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14 Things to Buy With Your FSA Money Before It Runs Out

From skin care to travel pillows, purchase these things instead of letting your FSA money expire.

Amanda Capritto
4 min read
Piggy bank labeled FSA
AndreyPopov/Getty Images

If you have a Flexible Spending Account (FSA), you can use it for a range of different medical expenses, including copays for doctor's office visits and dental cleanings. But you can also use it shop online, and you might be surprised at what your FSA money can help you buy: workout recovery, pain relief, skin care and more. You don't want to miss out on the surprising deals you can score, especially if you have leftover money at the end of the year.

If you're looking for things to buy with FSA money, look no further: Here are 14 FSA-eligible items to choose from. First, a quick disclaimer: The government provides an A-to-Z eligibility list, but if you're ever unsure about what you can or can't purchase with your FSA, be sure to check with the terms of your account first.

1. Skin care

Examples of products in the FSA store, including sunscreen and a first aid kit

You can purchase all sorts of unexpected items with your FSA funds, including travel essentials, first-aid kits, heating pads and more.

FSA Store

Many skin care products SPF moisturizers and hand cream are FSA-eligible, as are acne treatment and prevention products. You can even buy a light therapy device for acne treatment with your FSA.

Some skin care products, such as toner or spot treatment, require a prescription from your doctor to be eligible. Treatments for conditions such as eczema and rosacea also require a prescription, and anything with mainly cosmetic purposes -- such as chemical peels and microdermabrasion -- does not qualify.

Related: Good Skin Care Can Actually Be Super Simple. Here's What to Do

2. Condoms, pregnancy tests and fertility kits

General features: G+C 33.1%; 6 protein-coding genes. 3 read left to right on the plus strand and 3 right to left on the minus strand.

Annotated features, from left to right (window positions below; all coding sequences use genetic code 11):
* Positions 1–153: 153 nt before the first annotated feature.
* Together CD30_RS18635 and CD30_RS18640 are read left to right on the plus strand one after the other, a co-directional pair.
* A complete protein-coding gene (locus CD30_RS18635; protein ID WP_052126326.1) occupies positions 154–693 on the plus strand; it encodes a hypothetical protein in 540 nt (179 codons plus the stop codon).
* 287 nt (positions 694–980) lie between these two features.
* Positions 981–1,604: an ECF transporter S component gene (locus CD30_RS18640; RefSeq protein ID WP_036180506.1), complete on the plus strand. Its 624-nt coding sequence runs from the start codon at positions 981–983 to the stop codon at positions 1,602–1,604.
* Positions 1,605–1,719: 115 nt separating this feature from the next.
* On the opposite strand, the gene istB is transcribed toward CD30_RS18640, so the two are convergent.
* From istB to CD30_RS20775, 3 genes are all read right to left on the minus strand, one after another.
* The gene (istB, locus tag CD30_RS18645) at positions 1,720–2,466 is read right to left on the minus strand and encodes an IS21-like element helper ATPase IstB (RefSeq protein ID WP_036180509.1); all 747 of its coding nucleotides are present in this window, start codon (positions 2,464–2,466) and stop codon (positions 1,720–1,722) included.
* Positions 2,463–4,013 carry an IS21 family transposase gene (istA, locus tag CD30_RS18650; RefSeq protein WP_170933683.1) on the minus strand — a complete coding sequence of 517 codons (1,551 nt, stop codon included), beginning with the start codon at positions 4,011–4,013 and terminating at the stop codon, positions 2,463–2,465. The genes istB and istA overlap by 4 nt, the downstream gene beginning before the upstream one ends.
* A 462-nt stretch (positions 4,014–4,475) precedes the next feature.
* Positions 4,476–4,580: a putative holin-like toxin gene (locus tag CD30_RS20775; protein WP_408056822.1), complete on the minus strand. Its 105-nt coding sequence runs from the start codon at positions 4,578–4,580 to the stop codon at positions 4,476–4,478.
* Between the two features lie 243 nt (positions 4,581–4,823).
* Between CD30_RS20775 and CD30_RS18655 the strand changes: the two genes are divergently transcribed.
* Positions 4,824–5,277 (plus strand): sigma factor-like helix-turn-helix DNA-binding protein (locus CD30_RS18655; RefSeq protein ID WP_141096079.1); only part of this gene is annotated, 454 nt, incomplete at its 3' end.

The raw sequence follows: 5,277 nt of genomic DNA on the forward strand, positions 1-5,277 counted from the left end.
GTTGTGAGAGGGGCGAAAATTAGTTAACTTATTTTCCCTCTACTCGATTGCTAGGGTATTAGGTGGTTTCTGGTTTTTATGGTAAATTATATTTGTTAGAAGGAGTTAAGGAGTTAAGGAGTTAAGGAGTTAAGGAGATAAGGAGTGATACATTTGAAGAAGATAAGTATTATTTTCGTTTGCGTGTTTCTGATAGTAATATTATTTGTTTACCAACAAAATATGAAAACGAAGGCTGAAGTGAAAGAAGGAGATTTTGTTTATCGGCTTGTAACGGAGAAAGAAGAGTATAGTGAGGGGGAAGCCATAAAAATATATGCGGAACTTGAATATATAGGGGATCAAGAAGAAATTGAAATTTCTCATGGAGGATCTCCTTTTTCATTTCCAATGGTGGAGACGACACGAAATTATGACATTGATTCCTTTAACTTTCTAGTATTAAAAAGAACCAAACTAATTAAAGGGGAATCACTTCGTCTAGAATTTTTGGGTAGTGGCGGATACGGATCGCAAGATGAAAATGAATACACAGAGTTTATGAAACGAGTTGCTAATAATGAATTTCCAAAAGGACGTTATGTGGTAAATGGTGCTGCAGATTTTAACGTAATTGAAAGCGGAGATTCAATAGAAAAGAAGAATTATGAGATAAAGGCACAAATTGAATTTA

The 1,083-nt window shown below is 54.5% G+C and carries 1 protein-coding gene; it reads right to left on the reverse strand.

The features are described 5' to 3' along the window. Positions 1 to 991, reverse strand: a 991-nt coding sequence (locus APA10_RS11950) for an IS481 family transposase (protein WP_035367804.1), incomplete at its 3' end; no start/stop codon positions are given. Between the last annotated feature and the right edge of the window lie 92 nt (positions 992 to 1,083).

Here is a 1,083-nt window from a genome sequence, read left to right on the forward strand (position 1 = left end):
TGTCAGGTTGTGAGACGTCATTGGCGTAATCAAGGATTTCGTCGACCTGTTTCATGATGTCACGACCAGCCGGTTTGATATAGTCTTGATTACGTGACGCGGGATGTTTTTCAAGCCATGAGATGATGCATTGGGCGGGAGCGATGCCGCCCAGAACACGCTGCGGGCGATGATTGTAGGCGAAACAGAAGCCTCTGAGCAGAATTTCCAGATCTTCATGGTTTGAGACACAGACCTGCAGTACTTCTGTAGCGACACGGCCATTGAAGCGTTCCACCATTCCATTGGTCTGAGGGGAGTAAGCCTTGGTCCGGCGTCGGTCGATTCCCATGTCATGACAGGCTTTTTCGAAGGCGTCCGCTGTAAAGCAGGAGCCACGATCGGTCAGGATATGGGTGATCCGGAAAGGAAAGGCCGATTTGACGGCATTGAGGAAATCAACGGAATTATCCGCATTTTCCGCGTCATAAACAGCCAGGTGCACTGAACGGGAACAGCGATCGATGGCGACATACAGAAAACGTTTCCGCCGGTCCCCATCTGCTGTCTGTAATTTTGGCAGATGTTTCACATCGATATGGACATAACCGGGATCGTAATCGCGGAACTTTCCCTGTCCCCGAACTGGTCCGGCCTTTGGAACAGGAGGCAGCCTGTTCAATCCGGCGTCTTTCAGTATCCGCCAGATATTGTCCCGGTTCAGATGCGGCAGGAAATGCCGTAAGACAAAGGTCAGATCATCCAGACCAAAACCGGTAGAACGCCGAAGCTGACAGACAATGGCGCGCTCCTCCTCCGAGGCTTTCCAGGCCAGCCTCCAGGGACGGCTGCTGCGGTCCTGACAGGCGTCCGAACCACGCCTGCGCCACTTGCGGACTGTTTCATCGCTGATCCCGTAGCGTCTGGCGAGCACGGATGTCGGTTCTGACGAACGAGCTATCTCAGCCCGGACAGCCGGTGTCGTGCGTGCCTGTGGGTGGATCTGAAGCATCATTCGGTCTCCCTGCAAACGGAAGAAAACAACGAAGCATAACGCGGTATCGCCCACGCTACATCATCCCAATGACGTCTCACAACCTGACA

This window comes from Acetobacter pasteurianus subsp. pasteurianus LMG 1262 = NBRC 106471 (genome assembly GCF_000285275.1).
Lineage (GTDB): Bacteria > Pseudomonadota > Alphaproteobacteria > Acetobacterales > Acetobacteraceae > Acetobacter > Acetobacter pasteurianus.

Let your FSA pay for your sexual health and family planning needs. Condoms, pregnancy tests, fertility kits and pregnancy monitors are all FSA-eligible purchases. With a prescription, you can also purchase female contraceptives such as birth control pills, patches and IUDs with FSA money.

3. Glasses and sunglasses

For those who weren't born with perfect vision, an FSA covers prescription glasses and sunglasses, even high-end brands like Ray-Ban and Versace. Just make sure to visit your optometrist for an updated prescription before purchasing a pair (you can use your FSA to cover the optometry exam, too).

Pair of Ray-Ban sunglasses

As long as you have a prescription, you can buy sunglasses with your FSA money.

FSA Store

Wear contact lenses instead? You can also pay for those with your FSA money.

4. Staple medications

Over-the-counter medications do require a prescription to be FSA-eligible, but a simple visit to your doctor could allow you to stock up on pain relievers, allergy medicine, heartburn relief, antacids and other medicine cabinet staples. Check the FSA Store's list of eligible OTC medications.

5. Heating and cooling pads

Struggle with lower back pain or nagging injuries? Heating and cooling pads can help, and you can purchase them with FSA funds. Many brands and types are available on the FSA Store online, but you can also just pick one up from your local drugstore.

6. First-aid kit